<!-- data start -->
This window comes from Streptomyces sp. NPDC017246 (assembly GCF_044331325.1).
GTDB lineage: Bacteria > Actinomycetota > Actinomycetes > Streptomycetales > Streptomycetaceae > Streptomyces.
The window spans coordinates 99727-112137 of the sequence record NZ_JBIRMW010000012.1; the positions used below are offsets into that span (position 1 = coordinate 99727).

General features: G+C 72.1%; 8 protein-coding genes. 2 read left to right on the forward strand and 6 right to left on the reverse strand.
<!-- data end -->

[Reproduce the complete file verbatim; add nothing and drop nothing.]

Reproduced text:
This window comes from Streptomyces sp. NPDC017246 (assembly GCF_044331325.1).
GTDB lineage: Bacteria > Actinomycetota > Actinomycetes > Streptomycetales > Streptomycetaceae > Streptomyces.
The window spans coordinates 99727-112137 of the sequence record NZ_JBIRMW010000012.1; the positions used below are offsets into that span (position 1 = coordinate 99727).

General features: G+C 72.1%; 8 protein-coding genes. 2 read left to right on the forward strand and 6 right to left on the reverse strand.